He studied at the Royal Danish Academy of Fine Arts and under P. C. Skovgaard. Many of his paintings focused on spots frequented by tourists. He was the son of a shoemaker. He had his first painting lessons in Odense but, in order to improve his skills, moved to Copenhagen in 1852 and joined his brother Johan, who was a woodcutter. He studied drawing on wood and etching, along with lessons in decorative painting from Georg Hilker. He also took some classes at the Royal Danish Academy of Fine Arts.
Soon, he decided to focus on landscape painting and studied with P.C. Skovgaard. Together with Hilker, he decorated the entrance hall at the Royal Veterinary and Agricultural University, which has recently been restored. With Heinrich Hansen, he painted decorative borders for works by Wilhelm Marstrand in the chapel at Roskilde Cathedral. By himself, he worked at Frijsenborg, the Dagmar Theater and the National Scala. As a landscape painter, he had his first exhibit in 1857 and was awarded the Neuhausenske Prize. In 1865, he became the first recipient of the Sødringske Opmuntrings Prize for landscape painters with his work depicting an autumn morning at the Jægersborg Dyrehave, which was purchased by the National Gallery of Denmark.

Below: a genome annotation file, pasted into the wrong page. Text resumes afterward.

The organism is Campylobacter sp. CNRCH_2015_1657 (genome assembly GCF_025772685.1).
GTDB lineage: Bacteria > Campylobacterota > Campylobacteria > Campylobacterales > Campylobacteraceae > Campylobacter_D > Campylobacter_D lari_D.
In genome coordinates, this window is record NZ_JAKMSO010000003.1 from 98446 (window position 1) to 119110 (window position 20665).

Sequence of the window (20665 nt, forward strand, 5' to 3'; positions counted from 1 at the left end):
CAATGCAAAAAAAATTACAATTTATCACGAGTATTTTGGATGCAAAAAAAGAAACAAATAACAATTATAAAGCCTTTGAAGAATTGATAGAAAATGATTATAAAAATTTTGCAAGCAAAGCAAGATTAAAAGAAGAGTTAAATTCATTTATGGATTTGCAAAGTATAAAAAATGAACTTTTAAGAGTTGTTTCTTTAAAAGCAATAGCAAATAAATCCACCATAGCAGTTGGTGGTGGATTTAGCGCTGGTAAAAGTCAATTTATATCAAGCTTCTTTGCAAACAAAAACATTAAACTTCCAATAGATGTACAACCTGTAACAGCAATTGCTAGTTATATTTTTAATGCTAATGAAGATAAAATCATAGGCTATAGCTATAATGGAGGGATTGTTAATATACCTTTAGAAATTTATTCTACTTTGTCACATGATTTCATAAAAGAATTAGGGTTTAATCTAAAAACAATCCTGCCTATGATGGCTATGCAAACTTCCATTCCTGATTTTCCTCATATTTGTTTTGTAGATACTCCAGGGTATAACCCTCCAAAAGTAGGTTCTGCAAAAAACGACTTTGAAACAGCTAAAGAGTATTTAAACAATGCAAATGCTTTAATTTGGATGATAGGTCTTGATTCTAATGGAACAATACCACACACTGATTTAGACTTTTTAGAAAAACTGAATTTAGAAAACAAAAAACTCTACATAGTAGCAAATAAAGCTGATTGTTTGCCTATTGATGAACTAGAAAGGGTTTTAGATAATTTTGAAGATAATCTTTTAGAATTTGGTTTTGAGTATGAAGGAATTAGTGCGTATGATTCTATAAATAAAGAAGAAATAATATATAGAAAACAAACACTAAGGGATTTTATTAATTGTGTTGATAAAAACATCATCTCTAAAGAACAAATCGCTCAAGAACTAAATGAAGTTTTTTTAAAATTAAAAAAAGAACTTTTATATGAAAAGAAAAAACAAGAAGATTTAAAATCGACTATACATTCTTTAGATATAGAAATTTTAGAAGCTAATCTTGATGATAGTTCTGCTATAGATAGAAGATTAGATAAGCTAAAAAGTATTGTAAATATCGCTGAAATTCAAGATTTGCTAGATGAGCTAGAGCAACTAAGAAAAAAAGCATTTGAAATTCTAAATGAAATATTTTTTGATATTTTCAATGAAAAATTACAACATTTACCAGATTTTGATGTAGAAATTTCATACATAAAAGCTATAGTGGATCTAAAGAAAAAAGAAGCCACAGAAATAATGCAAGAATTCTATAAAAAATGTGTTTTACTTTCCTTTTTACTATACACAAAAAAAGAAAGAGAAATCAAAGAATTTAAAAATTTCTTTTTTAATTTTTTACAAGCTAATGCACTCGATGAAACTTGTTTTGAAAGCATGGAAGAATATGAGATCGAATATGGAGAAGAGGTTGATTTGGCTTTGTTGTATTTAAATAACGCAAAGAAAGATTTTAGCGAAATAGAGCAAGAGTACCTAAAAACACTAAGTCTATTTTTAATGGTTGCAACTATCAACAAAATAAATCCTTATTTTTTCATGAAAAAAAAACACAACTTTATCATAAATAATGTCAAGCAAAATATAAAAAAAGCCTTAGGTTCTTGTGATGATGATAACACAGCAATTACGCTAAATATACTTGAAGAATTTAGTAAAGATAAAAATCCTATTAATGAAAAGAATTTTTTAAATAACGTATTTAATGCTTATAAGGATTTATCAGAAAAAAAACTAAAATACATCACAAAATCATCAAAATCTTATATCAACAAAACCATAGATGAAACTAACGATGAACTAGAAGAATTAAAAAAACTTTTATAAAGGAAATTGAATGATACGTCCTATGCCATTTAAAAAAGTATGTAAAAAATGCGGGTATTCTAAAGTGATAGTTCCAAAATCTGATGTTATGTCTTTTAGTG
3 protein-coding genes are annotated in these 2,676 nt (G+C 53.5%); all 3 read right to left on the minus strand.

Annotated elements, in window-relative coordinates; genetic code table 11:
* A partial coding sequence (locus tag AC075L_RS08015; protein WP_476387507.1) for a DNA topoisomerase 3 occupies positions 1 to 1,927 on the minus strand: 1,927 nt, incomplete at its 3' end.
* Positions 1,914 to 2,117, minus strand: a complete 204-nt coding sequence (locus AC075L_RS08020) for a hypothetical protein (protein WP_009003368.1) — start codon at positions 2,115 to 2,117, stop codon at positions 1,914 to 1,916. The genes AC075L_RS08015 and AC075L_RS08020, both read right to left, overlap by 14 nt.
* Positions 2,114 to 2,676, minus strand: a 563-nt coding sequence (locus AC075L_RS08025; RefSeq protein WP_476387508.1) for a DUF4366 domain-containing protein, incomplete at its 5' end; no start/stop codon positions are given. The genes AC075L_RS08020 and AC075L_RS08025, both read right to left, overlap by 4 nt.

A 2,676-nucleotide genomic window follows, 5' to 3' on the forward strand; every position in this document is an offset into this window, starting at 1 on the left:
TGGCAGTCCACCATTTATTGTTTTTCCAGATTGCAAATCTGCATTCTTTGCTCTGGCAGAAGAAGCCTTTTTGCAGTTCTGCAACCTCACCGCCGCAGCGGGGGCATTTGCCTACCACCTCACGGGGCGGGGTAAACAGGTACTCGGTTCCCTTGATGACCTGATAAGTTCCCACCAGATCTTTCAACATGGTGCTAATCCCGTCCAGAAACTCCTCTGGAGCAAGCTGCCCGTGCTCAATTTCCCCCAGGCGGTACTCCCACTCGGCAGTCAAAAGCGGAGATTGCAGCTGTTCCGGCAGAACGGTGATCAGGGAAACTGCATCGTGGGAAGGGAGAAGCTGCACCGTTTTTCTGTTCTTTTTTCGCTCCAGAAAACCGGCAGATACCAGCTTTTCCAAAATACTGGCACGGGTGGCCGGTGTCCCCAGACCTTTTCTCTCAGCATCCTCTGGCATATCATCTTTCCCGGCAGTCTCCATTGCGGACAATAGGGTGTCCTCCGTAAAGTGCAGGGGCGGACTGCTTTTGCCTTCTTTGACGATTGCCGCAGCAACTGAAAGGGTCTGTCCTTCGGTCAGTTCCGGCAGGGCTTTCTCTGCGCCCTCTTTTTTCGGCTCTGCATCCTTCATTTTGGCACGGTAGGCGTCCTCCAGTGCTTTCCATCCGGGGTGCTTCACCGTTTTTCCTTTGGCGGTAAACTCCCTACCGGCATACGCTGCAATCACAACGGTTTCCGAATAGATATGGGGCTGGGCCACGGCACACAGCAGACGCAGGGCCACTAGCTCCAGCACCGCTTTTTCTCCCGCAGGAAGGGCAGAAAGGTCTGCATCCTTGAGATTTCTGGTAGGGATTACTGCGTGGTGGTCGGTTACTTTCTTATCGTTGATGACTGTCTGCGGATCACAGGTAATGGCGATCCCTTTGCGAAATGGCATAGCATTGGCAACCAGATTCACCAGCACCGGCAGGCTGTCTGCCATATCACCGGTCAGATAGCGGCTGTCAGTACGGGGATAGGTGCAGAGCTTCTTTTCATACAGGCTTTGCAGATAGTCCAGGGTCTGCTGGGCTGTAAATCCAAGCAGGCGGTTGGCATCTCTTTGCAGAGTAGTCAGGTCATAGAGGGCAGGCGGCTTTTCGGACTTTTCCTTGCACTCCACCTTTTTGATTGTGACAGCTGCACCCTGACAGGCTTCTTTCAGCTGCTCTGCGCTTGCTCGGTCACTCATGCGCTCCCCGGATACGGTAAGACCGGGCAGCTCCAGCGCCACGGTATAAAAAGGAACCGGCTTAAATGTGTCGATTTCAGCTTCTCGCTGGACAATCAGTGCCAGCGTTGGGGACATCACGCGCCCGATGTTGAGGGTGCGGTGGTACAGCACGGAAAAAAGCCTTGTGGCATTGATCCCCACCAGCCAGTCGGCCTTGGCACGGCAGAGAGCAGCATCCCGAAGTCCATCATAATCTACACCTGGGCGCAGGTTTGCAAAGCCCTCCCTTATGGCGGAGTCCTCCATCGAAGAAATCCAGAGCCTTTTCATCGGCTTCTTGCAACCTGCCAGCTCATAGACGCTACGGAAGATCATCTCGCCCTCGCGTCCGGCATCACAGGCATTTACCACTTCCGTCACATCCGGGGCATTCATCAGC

During the 1870s, he made two extended trips to Italy to sketch landscapes. In 1858, he married Anna Pio (1836–1929); posthumously born daughter of the violinist, Pierre Theodore Pio (1810–1836). In 1874, he was elected a member of the Royal Academy. Five years later, he was appointed Knight of the Order of the Dannebrog and, in 1892, became a Professor. His home was designed by the architect, Vilhelm Dahlerup, using stones from the original Royal Danish Theater, which had recently been demolished to make way for a new one. The house was declared a cultural monument in 1977.